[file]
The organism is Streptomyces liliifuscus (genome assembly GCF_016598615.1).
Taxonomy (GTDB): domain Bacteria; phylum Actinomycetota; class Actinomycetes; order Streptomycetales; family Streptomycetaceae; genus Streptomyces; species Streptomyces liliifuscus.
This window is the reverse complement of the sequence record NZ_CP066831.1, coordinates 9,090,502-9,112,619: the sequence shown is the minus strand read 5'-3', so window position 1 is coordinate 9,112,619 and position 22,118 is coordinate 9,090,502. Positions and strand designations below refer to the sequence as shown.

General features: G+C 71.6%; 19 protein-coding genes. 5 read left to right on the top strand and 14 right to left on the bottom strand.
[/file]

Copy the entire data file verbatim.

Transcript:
The organism is Streptomyces liliifuscus (genome assembly GCF_016598615.1).
Taxonomy (GTDB): domain Bacteria; phylum Actinomycetota; class Actinomycetes; order Streptomycetales; family Streptomycetaceae; genus Streptomyces; species Streptomyces liliifuscus.
This window is the reverse complement of the sequence record NZ_CP066831.1, coordinates 9,090,502-9,112,619: the sequence shown is the minus strand read 5'-3', so window position 1 is coordinate 9,112,619 and position 22,118 is coordinate 9,090,502. Positions and strand designations below refer to the sequence as shown.

General features: G+C 71.6%; 19 protein-coding genes. 5 read left to right on the top strand and 14 right to left on the bottom strand.